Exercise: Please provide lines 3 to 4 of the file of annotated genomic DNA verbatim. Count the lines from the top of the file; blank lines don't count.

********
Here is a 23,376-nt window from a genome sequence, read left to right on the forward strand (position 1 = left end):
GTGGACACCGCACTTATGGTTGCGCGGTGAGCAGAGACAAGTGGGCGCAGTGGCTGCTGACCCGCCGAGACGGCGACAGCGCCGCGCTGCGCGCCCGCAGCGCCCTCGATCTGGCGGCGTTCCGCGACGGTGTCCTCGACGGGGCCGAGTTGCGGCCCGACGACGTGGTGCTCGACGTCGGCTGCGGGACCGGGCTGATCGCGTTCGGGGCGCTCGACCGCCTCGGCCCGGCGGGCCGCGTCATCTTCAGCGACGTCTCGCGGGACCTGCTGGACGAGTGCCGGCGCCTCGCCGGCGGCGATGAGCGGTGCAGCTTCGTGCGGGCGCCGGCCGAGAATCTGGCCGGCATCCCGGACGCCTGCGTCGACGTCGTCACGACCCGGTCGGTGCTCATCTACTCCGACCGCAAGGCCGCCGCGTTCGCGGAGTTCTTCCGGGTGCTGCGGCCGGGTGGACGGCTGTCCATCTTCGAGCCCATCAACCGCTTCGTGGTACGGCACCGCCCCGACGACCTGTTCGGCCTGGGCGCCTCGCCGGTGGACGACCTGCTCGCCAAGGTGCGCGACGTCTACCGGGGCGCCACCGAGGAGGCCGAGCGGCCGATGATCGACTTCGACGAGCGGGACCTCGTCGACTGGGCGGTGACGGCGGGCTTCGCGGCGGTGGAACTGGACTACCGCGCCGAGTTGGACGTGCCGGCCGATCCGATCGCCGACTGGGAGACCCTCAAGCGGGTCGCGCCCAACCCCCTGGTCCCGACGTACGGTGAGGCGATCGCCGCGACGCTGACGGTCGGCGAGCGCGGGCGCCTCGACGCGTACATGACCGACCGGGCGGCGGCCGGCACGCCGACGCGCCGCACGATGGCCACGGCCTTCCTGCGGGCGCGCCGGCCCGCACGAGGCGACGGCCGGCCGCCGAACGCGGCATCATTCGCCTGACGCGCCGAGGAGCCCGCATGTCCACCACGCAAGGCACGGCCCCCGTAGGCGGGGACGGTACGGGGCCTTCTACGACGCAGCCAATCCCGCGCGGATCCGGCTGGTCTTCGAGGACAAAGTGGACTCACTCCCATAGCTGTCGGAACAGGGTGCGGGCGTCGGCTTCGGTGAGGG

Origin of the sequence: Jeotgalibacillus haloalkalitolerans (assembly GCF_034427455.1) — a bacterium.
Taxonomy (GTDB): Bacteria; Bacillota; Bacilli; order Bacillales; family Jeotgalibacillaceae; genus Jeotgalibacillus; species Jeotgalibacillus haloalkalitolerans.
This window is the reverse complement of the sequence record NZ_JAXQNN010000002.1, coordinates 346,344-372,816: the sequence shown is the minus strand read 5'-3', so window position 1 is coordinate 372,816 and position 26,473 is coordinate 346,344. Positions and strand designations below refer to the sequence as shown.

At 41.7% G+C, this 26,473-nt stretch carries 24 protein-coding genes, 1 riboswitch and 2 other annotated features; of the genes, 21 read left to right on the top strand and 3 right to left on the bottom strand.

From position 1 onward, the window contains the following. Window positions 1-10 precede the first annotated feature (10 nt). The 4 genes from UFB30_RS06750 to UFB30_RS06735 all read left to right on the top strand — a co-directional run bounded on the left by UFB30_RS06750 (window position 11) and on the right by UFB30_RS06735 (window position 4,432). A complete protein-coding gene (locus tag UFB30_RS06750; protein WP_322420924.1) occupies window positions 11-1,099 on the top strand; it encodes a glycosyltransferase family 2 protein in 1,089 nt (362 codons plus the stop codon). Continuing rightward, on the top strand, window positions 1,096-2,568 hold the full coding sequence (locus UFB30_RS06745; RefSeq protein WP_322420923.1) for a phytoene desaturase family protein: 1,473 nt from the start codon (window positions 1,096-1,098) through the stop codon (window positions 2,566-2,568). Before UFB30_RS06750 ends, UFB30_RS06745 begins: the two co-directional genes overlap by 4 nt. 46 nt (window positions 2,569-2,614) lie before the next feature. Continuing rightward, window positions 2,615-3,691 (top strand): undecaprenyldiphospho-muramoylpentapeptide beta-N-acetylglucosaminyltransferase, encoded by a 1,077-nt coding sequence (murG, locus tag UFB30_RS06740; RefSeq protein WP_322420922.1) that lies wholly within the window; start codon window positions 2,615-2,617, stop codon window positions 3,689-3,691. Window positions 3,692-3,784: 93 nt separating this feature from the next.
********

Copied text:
Origin of the sequence: Jeotgalibacillus haloalkalitolerans (assembly GCF_034427455.1) — a bacterium.
Taxonomy (GTDB): Bacteria; Bacillota; Bacilli; order Bacillales; family Jeotgalibacillaceae; genus Jeotgalibacillus; species Jeotgalibacillus haloalkalitolerans.